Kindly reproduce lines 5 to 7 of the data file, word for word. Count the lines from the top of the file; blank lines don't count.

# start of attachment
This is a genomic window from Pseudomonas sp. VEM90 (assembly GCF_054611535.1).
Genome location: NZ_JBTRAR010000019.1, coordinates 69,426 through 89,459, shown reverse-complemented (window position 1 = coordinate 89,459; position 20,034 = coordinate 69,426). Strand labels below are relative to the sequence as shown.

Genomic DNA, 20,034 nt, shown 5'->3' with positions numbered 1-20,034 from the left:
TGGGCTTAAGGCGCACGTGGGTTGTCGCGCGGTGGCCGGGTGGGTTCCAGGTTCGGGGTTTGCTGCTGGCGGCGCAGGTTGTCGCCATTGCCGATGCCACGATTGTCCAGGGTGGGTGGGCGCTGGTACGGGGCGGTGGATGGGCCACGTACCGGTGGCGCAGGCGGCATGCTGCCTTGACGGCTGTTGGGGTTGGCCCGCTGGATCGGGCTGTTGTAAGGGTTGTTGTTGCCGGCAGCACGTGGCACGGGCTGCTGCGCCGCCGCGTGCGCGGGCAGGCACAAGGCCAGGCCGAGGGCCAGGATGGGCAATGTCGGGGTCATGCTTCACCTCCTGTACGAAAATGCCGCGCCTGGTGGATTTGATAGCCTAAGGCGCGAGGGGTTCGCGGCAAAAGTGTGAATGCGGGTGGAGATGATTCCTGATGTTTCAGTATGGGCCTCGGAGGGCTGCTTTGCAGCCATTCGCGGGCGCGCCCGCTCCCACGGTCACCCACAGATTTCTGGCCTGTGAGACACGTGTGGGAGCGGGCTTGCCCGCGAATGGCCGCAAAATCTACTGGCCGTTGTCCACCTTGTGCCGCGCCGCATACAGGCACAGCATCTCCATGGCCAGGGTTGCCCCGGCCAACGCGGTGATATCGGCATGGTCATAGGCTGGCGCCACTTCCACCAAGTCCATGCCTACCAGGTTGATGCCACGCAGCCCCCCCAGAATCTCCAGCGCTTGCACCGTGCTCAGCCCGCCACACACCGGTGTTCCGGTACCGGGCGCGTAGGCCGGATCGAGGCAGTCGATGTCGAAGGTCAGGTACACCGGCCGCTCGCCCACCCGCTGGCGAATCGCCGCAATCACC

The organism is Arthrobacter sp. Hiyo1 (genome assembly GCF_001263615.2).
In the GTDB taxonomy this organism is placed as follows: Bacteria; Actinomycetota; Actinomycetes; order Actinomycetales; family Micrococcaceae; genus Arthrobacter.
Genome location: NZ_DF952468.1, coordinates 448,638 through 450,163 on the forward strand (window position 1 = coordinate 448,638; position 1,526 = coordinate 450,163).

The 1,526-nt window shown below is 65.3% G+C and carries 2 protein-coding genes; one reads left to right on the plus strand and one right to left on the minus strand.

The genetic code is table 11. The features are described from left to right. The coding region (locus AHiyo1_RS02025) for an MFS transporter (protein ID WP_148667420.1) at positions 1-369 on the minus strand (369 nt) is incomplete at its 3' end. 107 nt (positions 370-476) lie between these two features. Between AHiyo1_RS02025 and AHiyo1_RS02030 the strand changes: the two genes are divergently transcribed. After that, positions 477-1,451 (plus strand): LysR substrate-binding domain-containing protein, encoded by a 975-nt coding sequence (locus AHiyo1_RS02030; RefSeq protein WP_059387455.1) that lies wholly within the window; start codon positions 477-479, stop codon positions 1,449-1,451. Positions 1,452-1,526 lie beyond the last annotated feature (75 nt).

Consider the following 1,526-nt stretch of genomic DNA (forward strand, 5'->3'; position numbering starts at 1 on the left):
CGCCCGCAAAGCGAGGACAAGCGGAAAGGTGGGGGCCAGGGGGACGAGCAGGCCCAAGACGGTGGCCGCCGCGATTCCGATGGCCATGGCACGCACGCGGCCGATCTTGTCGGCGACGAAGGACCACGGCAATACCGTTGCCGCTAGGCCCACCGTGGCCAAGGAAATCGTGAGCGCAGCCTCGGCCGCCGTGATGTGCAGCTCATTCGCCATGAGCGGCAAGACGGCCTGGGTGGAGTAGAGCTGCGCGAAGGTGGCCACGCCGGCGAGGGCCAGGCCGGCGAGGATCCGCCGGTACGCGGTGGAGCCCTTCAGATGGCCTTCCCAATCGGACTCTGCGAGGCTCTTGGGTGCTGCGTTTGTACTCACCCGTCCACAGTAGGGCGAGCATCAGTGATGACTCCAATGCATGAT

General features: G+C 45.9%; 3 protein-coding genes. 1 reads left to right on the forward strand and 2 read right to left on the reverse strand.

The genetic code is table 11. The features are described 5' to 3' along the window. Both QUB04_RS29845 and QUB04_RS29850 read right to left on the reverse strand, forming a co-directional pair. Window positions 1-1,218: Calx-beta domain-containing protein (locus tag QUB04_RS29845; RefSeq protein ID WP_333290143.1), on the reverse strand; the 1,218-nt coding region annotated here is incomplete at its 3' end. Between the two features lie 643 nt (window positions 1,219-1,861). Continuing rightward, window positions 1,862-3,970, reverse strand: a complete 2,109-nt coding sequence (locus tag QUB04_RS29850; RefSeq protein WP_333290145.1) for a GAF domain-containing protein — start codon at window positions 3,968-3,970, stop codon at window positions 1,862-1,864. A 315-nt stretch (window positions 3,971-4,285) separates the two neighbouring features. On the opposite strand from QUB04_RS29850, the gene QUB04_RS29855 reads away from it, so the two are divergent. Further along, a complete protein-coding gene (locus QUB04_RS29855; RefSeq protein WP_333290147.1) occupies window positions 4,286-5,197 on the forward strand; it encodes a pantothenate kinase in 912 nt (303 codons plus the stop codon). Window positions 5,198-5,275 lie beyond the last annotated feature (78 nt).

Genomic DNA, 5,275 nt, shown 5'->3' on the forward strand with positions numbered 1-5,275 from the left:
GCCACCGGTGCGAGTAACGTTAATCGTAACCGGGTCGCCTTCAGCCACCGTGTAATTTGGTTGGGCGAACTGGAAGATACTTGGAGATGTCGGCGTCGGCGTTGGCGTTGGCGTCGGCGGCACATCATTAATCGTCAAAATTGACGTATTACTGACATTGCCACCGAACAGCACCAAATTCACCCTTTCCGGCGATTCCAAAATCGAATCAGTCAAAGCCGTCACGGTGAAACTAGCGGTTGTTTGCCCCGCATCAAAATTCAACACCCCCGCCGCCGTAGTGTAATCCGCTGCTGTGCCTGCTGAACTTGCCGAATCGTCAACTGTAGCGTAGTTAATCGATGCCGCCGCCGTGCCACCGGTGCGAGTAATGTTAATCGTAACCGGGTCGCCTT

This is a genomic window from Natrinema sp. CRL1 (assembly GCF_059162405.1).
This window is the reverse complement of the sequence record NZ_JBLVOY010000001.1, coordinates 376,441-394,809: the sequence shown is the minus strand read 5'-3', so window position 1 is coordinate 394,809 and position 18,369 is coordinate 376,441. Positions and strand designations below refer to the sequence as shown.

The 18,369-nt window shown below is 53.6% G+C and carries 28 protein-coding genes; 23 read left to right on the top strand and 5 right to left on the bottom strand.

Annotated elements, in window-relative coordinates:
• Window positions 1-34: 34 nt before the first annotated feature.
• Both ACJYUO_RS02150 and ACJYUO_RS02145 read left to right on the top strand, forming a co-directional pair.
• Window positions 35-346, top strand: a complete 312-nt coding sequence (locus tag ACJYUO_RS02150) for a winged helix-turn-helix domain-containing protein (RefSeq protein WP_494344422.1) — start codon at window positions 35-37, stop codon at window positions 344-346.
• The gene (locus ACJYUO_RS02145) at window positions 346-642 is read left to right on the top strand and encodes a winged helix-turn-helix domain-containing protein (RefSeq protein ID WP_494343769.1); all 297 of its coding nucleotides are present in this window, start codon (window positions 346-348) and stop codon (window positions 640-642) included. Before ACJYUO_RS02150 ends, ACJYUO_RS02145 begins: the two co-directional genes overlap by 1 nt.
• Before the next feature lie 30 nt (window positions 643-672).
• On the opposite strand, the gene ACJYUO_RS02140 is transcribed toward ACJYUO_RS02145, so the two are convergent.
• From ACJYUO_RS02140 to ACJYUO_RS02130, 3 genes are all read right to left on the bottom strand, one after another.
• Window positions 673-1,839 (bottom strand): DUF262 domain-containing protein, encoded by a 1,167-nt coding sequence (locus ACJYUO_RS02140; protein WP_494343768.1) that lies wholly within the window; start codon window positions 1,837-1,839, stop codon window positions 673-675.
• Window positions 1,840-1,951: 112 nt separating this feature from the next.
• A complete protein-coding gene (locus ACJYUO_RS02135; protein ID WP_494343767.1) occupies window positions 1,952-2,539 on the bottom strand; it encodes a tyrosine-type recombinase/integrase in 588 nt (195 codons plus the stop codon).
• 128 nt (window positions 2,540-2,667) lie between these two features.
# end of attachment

The organism is Arthrobacter sp. Hiyo1 (genome assembly GCF_001263615.2).
In the GTDB taxonomy this organism is placed as follows: Bacteria; Actinomycetota; Actinomycetes; order Actinomycetales; family Micrococcaceae; genus Arthrobacter.
Genome location: NZ_DF952468.1, coordinates 448,638 through 450,163 on the forward strand (window position 1 = coordinate 448,638; position 1,526 = coordinate 450,163).